The premise of the Paris conference contradicts a ruling by France’s highest court.
The premise of the recent Paris conference to advance peace talks between Israel and the Palestinians was undermined by a 2013 French court ruling on the legality of Israeli presence in Judea and Samaria, the editors of The Wall Street Journal wrote Thursday.
While the Paris conference convened to “once more depict Israeli settlements as a grave violation of international law,” the editors asserted that this position was contradicted by the finding of the French Court of Appeals in Versailles in 2013.
According to that ruling, “contrary to Palestinian arguments, Jewish settlements don’t violate the Geneva Conventions’ prohibition against an occupying power transferring ‘its civilian population into the territory it occupies.’ The law, the court held, bars government efforts to transfer populations. But it doesn’t bar private individuals settling in the disputed territories.”
A lower court had ruled against Palestinian activists who sued a French company for its role in building Jerusalem’s light-rail system, which extends through both eastern and western parts of the city. The Versailles court upheld the lower court’s ruling and the case went no further.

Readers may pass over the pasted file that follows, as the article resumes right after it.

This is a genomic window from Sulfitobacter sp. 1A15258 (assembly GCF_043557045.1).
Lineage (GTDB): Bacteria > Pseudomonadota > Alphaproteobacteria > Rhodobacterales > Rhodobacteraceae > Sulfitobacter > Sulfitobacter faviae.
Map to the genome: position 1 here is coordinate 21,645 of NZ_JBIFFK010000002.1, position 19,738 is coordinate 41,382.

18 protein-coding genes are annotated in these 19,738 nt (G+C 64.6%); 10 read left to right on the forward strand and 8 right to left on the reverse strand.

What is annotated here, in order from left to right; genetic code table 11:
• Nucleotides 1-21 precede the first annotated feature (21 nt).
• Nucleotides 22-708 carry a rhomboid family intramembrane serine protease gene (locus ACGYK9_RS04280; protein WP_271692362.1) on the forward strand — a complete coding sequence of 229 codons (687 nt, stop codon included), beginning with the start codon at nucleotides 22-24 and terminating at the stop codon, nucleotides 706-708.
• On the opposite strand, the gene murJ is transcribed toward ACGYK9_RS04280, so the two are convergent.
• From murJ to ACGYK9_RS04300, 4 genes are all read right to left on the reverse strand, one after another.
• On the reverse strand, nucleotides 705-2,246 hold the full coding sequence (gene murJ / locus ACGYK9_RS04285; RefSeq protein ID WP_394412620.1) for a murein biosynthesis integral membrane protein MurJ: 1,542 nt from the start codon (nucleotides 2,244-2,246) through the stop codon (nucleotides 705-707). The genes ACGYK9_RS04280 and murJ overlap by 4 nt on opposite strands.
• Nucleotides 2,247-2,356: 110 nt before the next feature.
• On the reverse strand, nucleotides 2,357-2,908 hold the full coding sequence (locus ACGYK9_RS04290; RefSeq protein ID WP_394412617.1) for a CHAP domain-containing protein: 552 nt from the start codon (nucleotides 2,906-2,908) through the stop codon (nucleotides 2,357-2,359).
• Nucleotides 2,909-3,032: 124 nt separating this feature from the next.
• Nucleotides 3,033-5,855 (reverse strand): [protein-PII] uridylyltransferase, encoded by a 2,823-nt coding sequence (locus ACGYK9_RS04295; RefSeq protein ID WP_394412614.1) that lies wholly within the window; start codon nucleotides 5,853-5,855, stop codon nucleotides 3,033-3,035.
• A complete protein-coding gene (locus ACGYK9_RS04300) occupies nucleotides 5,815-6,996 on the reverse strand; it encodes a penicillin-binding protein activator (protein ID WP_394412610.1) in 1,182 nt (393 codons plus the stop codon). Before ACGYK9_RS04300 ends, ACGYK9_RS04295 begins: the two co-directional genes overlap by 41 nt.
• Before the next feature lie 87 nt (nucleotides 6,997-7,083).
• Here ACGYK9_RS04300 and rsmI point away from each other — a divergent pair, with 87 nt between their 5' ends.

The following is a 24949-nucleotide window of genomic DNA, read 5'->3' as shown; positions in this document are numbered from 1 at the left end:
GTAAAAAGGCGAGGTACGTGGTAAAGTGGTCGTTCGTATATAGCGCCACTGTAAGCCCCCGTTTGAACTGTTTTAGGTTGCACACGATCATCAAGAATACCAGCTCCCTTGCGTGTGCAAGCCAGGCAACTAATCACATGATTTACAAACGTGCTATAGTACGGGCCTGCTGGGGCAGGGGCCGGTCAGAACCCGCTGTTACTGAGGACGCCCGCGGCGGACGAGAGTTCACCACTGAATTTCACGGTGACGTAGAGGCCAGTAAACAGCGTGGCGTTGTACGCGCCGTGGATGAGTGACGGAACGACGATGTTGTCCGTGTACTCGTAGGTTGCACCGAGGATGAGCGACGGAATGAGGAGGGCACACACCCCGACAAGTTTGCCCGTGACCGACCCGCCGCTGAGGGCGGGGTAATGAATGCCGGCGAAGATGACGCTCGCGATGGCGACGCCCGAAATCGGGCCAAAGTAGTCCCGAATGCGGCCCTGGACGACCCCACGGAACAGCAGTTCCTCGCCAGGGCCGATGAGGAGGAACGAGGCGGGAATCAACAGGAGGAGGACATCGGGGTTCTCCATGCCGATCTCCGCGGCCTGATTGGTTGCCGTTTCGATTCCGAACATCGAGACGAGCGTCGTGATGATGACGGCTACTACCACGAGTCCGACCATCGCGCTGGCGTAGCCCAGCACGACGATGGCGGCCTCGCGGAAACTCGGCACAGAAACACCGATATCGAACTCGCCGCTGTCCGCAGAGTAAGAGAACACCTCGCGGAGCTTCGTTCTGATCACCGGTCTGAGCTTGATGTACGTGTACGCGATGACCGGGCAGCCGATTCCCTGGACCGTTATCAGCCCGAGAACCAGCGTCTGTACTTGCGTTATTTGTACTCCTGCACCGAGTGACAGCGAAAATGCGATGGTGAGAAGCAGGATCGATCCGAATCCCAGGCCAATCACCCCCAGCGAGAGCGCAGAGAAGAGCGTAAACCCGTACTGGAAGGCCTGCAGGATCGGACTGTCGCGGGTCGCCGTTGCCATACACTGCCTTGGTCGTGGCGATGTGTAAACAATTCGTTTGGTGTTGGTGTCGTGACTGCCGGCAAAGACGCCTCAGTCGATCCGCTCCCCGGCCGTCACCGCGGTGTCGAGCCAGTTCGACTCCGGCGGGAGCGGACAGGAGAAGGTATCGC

“That matters because the Paris conference adopted the premise that settlements are illegal as a matter of settled law and the primary obstacle to peace,” the editors observed. “The French court makes a nonsense of that judgment simply by looking at what the Geneva Conventions say, rather than basing its judgment on a legally meaningless ‘international consensus.’”
The Paris conference took place following the passage of United Nations Security Council (UNSC) resolution 2334 last month, which declared that Israeli presence in eastern Jerusalem, Judea and Samaria, including the Old City of Jerusalem, is in “flagrant violation of international law.”
Subsequent to the passage of the resolution, Fox News reported that the Security Council was preparing a database of businesses with commercial activities in eastern Jerusalem and the West Bank, which could be used to create a blacklist.
Efforts to single out Israel for boycotts may also put the Security Council in violation of a ruling by the Paris-based Court of Cassation, France’s highest court, which ruled in November 2015 that efforts to target Israelis for discriminatory treatment are an illegal form of hate speech.
By: The Tower